The castle was built at the estuary of the Seine River, where it narrows into a river rather than a bay inlet. One side fronted the river, elevated by a cliff. The defenses were focused on the other sides. This old drawing of the castle’s cliff side shows why.
The castle was built in a narrow triangle, with a tower facing the sea, at the “needle.” The tower that is now there may have been built later, but the original gatehouse facing the city, and two towers/gates on the most heavily fortified short side of the triangle, are the original works from the 1200s.
The gatehouse now has glass windows, but these would originally have been perches for archers. Close to the ground level, the only slits in the walls are extremely narrow ones just for archers. Each story above ground level, the windows get a little bit larger, as the likelihood of attack through them drops off.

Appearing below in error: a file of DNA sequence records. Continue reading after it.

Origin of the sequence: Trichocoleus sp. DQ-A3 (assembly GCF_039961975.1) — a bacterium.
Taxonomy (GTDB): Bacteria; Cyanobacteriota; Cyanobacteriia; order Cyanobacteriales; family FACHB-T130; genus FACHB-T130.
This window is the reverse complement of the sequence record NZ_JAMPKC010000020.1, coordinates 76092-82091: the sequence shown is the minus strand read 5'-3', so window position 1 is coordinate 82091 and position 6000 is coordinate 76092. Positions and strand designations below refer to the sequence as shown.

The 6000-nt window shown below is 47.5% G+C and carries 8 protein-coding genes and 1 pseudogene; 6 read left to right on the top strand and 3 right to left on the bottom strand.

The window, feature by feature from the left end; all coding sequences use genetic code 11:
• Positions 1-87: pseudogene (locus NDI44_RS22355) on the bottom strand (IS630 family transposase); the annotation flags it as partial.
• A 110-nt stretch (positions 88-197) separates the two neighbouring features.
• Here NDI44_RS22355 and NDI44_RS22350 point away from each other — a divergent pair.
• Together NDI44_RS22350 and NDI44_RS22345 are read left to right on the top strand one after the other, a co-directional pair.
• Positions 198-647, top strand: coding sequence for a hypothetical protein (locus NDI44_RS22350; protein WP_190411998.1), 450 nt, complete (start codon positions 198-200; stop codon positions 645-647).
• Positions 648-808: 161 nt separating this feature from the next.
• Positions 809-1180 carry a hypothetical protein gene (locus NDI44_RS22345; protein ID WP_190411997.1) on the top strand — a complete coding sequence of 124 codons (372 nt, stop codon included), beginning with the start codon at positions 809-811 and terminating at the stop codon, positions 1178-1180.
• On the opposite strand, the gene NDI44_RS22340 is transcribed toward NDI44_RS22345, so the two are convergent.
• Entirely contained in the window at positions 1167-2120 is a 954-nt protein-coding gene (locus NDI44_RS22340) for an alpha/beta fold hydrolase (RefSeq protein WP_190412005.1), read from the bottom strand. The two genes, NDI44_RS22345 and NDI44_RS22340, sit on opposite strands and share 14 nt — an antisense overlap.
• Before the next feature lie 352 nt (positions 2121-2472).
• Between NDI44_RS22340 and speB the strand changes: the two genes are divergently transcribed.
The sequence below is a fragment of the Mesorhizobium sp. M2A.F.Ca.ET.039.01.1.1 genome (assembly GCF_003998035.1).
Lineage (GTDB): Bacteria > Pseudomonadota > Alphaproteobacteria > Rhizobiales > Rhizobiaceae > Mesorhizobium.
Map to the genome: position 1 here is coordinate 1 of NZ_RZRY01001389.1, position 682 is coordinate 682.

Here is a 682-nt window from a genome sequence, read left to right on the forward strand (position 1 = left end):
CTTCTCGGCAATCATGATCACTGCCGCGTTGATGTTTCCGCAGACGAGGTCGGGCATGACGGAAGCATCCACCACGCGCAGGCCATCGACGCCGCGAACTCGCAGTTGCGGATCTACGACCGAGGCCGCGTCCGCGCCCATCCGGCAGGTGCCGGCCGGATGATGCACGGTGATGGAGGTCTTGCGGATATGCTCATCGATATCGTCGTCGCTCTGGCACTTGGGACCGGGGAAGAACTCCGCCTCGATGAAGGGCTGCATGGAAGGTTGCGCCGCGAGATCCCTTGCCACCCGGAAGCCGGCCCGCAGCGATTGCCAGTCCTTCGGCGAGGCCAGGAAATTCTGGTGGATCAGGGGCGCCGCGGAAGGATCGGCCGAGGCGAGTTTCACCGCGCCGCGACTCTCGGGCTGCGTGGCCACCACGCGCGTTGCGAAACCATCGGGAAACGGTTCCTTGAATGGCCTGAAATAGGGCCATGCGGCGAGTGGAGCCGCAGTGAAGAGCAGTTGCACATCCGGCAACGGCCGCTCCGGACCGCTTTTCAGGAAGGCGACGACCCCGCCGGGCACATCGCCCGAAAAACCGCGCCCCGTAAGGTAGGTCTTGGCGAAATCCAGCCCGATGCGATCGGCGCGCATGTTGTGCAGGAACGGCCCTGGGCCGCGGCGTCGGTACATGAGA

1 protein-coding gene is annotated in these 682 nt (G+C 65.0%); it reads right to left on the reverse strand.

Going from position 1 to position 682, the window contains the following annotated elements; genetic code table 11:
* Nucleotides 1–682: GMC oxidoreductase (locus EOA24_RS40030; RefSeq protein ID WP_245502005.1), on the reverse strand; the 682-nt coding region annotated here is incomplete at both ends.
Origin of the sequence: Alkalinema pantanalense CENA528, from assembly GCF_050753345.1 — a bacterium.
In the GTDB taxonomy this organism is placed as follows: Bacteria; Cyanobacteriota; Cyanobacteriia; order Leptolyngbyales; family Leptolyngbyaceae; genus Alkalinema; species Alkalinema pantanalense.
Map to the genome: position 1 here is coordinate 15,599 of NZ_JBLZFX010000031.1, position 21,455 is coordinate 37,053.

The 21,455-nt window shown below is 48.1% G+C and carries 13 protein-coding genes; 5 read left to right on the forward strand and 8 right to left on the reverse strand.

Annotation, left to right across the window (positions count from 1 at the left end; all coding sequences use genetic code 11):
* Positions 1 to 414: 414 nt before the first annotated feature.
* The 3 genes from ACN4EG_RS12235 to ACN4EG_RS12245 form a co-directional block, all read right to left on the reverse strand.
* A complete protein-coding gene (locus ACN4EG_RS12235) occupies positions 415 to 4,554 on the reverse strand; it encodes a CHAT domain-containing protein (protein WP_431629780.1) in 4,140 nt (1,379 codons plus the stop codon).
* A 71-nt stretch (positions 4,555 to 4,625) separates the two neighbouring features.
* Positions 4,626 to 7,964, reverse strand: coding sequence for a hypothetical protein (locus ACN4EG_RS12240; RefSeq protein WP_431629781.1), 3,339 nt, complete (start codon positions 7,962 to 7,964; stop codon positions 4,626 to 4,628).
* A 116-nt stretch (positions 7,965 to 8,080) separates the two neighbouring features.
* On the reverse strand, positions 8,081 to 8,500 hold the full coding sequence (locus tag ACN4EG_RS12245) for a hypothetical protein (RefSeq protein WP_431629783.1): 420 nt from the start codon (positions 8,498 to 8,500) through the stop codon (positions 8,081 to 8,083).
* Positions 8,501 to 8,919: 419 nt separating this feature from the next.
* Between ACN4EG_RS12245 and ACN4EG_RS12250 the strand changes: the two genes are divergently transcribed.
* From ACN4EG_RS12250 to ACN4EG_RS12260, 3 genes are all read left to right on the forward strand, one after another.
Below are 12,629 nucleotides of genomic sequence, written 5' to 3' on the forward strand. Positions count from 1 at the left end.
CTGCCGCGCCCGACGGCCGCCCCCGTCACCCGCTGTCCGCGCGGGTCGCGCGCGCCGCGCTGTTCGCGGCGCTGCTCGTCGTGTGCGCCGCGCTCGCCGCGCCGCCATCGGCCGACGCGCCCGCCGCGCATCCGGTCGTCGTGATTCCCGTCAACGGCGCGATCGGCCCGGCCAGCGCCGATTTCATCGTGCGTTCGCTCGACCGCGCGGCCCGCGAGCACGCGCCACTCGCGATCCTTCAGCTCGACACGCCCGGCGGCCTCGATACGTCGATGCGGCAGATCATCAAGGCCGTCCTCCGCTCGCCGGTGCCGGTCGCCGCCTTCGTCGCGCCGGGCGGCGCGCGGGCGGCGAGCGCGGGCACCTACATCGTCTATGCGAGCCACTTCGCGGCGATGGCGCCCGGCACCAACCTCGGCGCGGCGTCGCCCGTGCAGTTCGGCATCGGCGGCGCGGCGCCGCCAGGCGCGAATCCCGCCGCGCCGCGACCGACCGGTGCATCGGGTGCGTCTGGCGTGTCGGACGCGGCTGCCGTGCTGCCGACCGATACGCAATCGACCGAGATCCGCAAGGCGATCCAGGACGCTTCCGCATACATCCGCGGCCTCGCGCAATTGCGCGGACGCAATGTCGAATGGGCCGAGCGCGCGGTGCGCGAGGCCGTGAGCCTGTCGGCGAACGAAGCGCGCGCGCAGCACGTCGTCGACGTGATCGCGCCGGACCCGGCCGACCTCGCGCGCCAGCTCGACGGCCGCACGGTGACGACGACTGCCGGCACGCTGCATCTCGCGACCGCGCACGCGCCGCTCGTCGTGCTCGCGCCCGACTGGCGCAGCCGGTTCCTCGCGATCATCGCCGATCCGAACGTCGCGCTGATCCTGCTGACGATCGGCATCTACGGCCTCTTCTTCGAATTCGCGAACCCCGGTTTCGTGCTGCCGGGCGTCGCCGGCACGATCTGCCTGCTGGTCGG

Inside the original bailey, a large house was constructed in the 18th century. But behind it, you can still see older sections. Look in the background of this photo for striped stonework that was typical of Romanesque churches, built in the pre-Gothic period.
To each side of the gatehouse, the ruined wall is clearly 13th century provenance, with round towers spaced periodically for defense. At the heavily defended end, the towers are wide and very round, a clear late-13th century marker. Later buildings were added after the walls were no longer used for defense, but you can still see the original towers.
The Chateau has its own Facebook page.